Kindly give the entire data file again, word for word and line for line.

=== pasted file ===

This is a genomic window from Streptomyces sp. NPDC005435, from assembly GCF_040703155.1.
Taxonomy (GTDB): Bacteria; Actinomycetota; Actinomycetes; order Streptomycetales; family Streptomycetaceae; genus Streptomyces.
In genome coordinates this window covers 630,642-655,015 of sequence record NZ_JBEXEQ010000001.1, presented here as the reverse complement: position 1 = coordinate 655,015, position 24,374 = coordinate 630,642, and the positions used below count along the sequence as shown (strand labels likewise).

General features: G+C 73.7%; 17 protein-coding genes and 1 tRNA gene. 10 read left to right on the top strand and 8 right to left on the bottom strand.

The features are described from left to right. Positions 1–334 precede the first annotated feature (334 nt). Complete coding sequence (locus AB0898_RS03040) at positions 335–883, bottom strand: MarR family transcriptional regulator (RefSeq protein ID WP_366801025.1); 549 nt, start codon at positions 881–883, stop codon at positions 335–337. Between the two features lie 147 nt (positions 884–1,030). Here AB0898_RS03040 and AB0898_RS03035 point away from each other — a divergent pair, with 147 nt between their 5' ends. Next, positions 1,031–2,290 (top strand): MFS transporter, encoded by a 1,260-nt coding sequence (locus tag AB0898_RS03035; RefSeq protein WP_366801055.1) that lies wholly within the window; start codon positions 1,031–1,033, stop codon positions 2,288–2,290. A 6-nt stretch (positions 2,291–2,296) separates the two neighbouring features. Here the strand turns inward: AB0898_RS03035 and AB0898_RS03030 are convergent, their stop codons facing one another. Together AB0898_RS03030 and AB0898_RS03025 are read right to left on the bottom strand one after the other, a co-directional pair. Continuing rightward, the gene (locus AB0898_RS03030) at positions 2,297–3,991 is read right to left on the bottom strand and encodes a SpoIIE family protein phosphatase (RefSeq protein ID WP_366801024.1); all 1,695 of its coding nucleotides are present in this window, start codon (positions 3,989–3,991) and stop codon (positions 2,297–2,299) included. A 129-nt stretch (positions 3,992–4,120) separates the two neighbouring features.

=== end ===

This is a genomic window from Streptomyces sp. NPDC005435, from assembly GCF_040703155.1.
Taxonomy (GTDB): Bacteria; Actinomycetota; Actinomycetes; order Streptomycetales; family Streptomycetaceae; genus Streptomyces.
In genome coordinates this window covers 630,642-655,015 of sequence record NZ_JBEXEQ010000001.1, presented here as the reverse complement: position 1 = coordinate 655,015, position 24,374 = coordinate 630,642, and the positions used below count along the sequence as shown (strand labels likewise).

General features: G+C 73.7%; 17 protein-coding genes and 1 tRNA gene. 10 read left to right on the top strand and 8 right to left on the bottom strand.

The features are described from left to right. Positions 1–334 precede the first annotated feature (334 nt). Complete coding sequence (locus AB0898_RS03040) at positions 335–883, bottom strand: MarR family transcriptional regulator (RefSeq protein ID WP_366801025.1); 549 nt, start codon at positions 881–883, stop codon at positions 335–337. Between the two features lie 147 nt (positions 884–1,030). Here AB0898_RS03040 and AB0898_RS03035 point away from each other — a divergent pair, with 147 nt between their 5' ends. Next, positions 1,031–2,290 (top strand): MFS transporter, encoded by a 1,260-nt coding sequence (locus tag AB0898_RS03035; RefSeq protein WP_366801055.1) that lies wholly within the window; start codon positions 1,031–1,033, stop codon positions 2,288–2,290. A 6-nt stretch (positions 2,291–2,296) separates the two neighbouring features. Here the strand turns inward: AB0898_RS03035 and AB0898_RS03030 are convergent, their stop codons facing one another. Together AB0898_RS03030 and AB0898_RS03025 are read right to left on the bottom strand one after the other, a co-directional pair. Continuing rightward, the gene (locus AB0898_RS03030) at positions 2,297–3,991 is read right to left on the bottom strand and encodes a SpoIIE family protein phosphatase (RefSeq protein ID WP_366801024.1); all 1,695 of its coding nucleotides are present in this window, start codon (positions 3,989–3,991) and stop codon (positions 2,297–2,299) included. A 129-nt stretch (positions 3,992–4,120) separates the two neighbouring features.